Lions, Lies and Possessed Puppets: Never a dull moment on local stages

Photo by Brandy Joe Plambeck The Ringwald Theatre presents Robert Askins' “Hand to God,” with Joshua Daniel Palmer as Jason Feb. 17 to March 13 at the theater, 22742 Woodward in Ferndale. For tickets or more information call 248-545-5545 or go to TheRingwald.com.

Photo by Brandy Joe Plambeck
The Ringwald Theatre presents Robert Askins’ “Hand to God,” with Joshua Daniel Palmer as Jason Feb. 17 to March 13 at the theater, 22742 Woodward in Ferndale. For tickets or more information call 248-545-5545 or go to TheRingwald.com.

Front_RowFrom possessed toys to double lives, local venues offer a tempting and meaningful array of shows.

A foul-mouthed, demonic sock puppet brings Tony Award-nominated “Hand to God” to the Ringwald, while duplicity takes center stage in Oscar Wilde’s satirical farce, “The Importance of Being Earnest” at the Little Door Theatre. For family fare, Disney’s “The Lion King” offers a lavish production at the Detroit Opera House.

Possessed puppet pivotal to plot

A Christian puppet ministry takes a walk on the wild side when an anxious teen’s sock puppet takes on a profane, irreverent life of its own in the Ringwald’s production of “Hand to God.”

Riverview native Taylor Morrow plays Jessica, with Mike McGettigan and Michael Suchyta, both of Dearborn, as Pastor Greg and Timmy, respectively.

Directed by Brandy Joe Plambeck, the show also features Joshua Daniel Palmer of West Bloomfield Township as Jason, and Dyan Bailey of Hamtramck as Margery.

The show runs 8 p.m. Feb. 17, 18, 20, 24, 25 and 27, and March 3, 4, 6, 10, 11 and 13; 7 p.m. March 5; and 3 p.m. Feb. 19 and 26 and March 12 at the Ringwald Theatre, 22742 Woodward, Ferndale.

Tickets are $10 opening night and Mondays; $20 on Fridays and Saturdays, and $15 on Sundays. The Feb. 19 performance is a “pay as you go” matinee, with donations accepted at the close of the show.

Tickets are available at the box office 45 minutes prior to each performance, and online at TheRingwald.com. Students are offered a $5 discount Fridays, Saturdays and Sundays with valid identification.

Little Door Theatre presents ‘The Importance of Being Earnest’

“The Importance of Being Earnest,” Oscar Wilde’s witty Victorian farce, reveals double identities used to escape social obligations as the Little Door Theater continues its opening season of stage classics.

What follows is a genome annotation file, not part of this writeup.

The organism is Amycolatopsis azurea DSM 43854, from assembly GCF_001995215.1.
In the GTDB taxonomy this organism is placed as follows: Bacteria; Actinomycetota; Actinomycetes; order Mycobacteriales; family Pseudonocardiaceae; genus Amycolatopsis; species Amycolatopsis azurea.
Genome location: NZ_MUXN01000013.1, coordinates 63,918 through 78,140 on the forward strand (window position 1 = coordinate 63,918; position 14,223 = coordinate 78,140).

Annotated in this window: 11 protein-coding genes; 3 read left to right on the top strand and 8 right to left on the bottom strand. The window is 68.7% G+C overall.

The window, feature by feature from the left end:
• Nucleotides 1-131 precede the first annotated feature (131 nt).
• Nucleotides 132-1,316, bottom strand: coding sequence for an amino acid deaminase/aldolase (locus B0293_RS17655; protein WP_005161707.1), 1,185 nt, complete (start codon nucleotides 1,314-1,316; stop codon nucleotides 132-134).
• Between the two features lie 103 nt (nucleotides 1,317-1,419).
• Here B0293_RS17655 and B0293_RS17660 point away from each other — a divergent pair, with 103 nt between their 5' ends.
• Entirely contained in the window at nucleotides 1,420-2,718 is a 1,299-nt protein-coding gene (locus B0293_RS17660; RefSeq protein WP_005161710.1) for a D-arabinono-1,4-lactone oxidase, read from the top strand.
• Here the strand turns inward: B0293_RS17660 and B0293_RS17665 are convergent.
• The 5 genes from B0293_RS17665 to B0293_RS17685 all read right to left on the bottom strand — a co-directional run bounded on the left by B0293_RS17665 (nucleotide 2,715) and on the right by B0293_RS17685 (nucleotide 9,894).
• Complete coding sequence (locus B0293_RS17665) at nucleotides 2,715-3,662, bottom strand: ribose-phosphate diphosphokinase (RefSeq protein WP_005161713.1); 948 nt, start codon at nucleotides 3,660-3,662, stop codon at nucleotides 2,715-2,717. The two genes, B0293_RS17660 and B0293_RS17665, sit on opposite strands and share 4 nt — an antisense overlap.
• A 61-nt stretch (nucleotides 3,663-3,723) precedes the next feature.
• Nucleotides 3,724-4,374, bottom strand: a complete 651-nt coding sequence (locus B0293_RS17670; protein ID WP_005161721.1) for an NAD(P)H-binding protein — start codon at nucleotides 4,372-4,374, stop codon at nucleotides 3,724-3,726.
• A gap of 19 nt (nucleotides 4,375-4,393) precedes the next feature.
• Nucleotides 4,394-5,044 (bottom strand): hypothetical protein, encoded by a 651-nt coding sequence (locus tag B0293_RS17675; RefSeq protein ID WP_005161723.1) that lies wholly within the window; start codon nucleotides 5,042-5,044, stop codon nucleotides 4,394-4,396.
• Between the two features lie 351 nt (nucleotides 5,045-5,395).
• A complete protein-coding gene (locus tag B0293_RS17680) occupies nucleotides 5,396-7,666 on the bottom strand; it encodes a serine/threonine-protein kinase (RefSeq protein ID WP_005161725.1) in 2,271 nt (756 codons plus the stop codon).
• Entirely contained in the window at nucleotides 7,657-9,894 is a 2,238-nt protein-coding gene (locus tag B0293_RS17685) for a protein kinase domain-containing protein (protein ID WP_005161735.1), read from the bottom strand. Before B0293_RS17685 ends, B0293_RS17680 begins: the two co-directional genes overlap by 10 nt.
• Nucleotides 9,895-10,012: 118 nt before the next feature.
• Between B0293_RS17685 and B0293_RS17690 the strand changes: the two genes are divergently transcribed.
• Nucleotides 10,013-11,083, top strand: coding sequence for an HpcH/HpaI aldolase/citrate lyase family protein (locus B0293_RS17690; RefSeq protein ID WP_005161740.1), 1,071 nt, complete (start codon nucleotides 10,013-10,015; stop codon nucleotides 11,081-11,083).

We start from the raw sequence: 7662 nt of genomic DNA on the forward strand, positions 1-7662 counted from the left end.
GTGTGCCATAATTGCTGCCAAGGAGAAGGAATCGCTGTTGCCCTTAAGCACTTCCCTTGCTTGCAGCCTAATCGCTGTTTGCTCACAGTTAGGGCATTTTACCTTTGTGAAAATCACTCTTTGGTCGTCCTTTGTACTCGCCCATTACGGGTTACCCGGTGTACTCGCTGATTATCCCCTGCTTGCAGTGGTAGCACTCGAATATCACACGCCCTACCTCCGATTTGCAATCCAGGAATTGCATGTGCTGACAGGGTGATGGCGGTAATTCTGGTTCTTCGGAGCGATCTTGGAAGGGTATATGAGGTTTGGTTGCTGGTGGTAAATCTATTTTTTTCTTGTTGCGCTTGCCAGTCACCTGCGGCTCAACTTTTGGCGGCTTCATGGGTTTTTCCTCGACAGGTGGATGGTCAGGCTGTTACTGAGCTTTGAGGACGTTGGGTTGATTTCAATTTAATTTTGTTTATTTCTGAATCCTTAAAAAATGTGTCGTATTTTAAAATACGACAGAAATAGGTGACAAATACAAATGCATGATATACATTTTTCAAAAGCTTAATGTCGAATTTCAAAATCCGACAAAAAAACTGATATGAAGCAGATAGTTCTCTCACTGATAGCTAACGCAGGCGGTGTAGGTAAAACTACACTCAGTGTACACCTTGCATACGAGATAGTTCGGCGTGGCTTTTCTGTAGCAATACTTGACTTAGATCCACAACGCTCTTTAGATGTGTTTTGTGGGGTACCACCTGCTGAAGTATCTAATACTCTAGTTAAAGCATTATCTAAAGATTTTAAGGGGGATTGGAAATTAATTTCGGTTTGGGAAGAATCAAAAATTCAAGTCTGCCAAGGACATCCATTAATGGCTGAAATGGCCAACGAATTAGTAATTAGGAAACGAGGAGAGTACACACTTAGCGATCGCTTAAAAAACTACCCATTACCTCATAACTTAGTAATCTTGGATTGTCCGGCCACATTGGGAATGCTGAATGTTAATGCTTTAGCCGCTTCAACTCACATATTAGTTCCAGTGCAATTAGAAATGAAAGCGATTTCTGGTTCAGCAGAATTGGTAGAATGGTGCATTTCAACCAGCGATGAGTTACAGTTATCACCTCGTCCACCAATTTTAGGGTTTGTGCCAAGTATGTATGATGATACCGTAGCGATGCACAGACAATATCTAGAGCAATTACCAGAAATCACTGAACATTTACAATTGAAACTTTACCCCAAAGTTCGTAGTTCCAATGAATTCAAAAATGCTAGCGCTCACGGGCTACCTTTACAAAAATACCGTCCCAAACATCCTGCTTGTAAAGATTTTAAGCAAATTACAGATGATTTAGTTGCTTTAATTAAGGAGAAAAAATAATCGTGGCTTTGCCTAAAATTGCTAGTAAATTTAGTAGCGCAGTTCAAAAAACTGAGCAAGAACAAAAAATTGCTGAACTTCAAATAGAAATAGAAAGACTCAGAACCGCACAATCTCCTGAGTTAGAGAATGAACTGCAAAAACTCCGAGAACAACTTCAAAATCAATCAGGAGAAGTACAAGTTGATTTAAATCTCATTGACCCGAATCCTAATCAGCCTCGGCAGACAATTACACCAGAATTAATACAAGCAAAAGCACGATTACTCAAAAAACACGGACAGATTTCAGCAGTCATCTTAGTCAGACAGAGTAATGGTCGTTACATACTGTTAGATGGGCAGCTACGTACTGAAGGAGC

The show runs 8 p.m. Feb. 23 to 25, March 2 to 4, and 2 p.m. Feb. 26 and March 5 at the theatre, 21045 Van Dyke in Warren.

David Musselwhite of Royal Oak plays Jack Worthing in town, and “Ernest” in the country, a double life which he said contributes to the play’s humor.

“The ridiculous circumstances lead the audience to laugh, and lead the characters to happiness,” he said. “Wilde’s humor is timeless, because it relies on inherently funny persons and situations.”

Musselwhite said the show contains situations with which audiences can identify – like being grilled by a snooty parent of someone you wish to date.

“The show may be set in the past, but the dynamics ring true and (are) hilarious today because they are so human,” he said. “The acting and dialogue shine. It really is a showcase of Wilde’s comedic brilliance and the acting chops of this talented cast.”

The show, directed by Andrew McMechan of Birmingham, also features Daniel Drobot of Redford as Algernon Moncrieff; Danielle Peck of Clawson as Gwendolen Fairfax; Shannon Hurst of Warren as Cecily Cardew; J.M. Ethridge of Eastpointe as Lady Bracknell; Marc Rosati of Royal Oak as the Rev. Chasuble; Amy Martin of Sterling Heights as Miss Prism; and Greg Corcoran of Royal Oak as Lane and Merriman.

Tickets are $15. To order, call 586-344-7655 or go to ldtearnest.brownpapertickets.com. For more information, go to littledoortheatre.com.

Disney’s ‘Lion King’ offers fine family fare

The national tour of Disney’s Tony Award-winning Best Musical “The Lion King” runs through Feb. 26 at the Detroit Opera House, 1526 Broadway, Detroit.

The family-friendly show offers amazing costumes and a fast-paced, beautifully designed production.

Attendees don’t need children to appreciate the show – the story is rich in meaning, and fills the house with familiar music as it offers so much to see one doesn’t know where to look next.

The actors on stilts magically become giraffes in front of one’s eyes, and even the aisle seem like an on-ramp for Noah’s ark at key intervals.

This isn’t a movie brought to life – the show stands on its own merit, and offers music not offered in the Disney movie. It is also a wonderful way to introduce children to the magic of live theater.

Tickets start at $25. To order, call 800-982-2787 or go to ticketmaster.com or broadwayindetroit.com. For more information about the show, go to LionKing.com.